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Relief from the hospitality sector as free outdoor licences are extended

22 Jan 2022 3 minute read
Cakes and Ale, Mumbles, owner welcomes extension of free outoor dining licences in Swansea image by Richard Youle

Richard Youle, local democracy reporter

Pavement cafe culture has had a boost in Swansea after council chiefs decided to extend free licences for outdoor dining areas.

Eligible food and drink businesses will not have to pay for a licence for another year, up to the end of March 2023, but they must still apply for one.

Pavement cafe licence fees in the city were suspended in summer 2020 as society reopened following the first Covid lockdown.

Grants were also provided by the council to help cafes and restaurants buy outdoor furniture.

The weather in Swansea may dampen the al fresco vibe from time to time, but the outdoor option has been a lifeline for businesses like Cakes and Ale, Mumbles.

Owner Laurence Winmill said he lobbied councillors, including council leader Rob Stewart, from the get-go in order to secure space outside.

“If we’d not been allowed to do it, I’ll be honest, this business wouldn’t be here,” he said.

Cakes and Ale normally seats 50 to 60 people inside, but Mr Winmill said capacity was almost halved due to Covid regulations.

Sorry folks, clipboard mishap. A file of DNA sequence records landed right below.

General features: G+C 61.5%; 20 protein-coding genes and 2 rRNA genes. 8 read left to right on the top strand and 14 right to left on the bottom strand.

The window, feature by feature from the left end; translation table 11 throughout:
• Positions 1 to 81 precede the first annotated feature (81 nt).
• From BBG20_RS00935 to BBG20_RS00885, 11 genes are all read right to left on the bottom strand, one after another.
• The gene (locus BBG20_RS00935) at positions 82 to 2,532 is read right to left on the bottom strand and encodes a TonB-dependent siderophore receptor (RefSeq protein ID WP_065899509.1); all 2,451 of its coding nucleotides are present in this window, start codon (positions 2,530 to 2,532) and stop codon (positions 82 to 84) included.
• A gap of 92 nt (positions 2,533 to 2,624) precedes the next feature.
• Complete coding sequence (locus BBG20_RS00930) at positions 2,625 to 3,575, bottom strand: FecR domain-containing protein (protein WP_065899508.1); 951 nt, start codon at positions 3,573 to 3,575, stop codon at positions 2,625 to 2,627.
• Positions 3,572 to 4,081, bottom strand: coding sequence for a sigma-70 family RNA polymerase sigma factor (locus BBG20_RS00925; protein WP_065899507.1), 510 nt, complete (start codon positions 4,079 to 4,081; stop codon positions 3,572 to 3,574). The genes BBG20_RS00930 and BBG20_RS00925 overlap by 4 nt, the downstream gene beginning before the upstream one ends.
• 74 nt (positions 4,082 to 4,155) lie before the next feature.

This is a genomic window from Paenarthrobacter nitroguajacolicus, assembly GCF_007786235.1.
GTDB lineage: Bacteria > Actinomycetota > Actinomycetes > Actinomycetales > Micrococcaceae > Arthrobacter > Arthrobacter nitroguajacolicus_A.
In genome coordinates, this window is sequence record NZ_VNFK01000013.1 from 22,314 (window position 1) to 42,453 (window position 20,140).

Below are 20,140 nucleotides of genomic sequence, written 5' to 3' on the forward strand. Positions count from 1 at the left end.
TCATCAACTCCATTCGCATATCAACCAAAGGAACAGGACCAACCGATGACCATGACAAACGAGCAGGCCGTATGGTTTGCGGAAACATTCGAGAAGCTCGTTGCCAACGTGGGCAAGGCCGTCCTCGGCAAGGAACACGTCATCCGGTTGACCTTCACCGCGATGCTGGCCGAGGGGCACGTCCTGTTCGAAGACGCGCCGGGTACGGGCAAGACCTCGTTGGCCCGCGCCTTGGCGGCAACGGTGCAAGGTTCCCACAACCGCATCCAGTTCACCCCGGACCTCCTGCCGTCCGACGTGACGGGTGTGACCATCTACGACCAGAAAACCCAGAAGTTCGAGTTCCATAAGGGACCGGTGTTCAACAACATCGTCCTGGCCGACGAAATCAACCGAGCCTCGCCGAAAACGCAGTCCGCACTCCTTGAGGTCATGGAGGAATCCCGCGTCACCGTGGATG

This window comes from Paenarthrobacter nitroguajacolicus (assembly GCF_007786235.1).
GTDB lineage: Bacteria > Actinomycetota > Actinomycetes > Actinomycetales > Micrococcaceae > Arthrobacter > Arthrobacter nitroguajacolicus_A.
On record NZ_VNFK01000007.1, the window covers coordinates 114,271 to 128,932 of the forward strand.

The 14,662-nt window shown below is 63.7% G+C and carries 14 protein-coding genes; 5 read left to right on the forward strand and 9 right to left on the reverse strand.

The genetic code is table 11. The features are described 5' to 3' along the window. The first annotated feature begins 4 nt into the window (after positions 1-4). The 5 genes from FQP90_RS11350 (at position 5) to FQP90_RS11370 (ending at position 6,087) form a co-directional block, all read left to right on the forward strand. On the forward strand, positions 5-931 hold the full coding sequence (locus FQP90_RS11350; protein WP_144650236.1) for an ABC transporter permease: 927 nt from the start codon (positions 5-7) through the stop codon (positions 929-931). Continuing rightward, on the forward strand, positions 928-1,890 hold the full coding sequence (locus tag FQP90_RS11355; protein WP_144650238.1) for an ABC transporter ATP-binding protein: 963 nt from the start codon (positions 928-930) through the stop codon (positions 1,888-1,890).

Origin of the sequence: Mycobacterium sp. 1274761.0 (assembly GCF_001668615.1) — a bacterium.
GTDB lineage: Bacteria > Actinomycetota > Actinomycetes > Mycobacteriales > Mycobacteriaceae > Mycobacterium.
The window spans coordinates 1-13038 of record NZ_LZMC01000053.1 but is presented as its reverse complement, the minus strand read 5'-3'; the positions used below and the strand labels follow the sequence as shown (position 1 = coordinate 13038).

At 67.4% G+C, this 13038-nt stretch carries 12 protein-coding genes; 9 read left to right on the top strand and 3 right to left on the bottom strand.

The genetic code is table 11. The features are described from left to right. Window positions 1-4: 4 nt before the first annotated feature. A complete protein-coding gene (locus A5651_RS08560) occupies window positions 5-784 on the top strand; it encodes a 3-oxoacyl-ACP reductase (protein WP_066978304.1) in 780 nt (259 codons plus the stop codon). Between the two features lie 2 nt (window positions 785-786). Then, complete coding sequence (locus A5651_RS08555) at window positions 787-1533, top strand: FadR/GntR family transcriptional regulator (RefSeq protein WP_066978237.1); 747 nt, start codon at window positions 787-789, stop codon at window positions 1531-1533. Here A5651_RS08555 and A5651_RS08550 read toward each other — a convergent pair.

The outdoor area on Newton Road, which has occupied some parking spaces, can accommodate up to 25 customers.


“Particularly during the summer months it has helped save the business,” said Mr Winmill.

He added that funding to buy outdoor furniture, wooden planters and awnings had also proved a great help.

He welcomed cabinet’s decision to extend free pavement and highway licences. The council will also review the small number of businesses which have extended – with council approval – onto roads and extend these agreements as appropriate.

Mr Winmill said: “I’ve got nothing but good things to say – and long may it continue.”

The report before cabinet acknowledged there has been a balance to strike between encouraging outdoor trading but not at the detriment of pedestrians, particularly those with prams or mobility issues. The situation has led to some people in Swansea complaining to the council.

The report also said some operators had exceeded the authorised licensed area outside their premises, failed to renew licences, sought to trade beyond permitted hours and been reluctant to remove furniture. It said outdoor furniture must be easily removable.

Cabinet members said the hospitality sector was grateful for the current arrangements.

Cllr Mark Child said the scheme has been “a remarkable success”, and hoped it signalled a longer-term shift towards pavement coffee culture.

Cllr Robert Francis-Davies said the pandemic had hit hospitality exceptionally hard, while Cllr Stewart said jobs would have been lost had outdoor dining not been encouraged.

Cllr Stewart added: “It’s easy to think this is something that happened everywhere, but it didn’t.”

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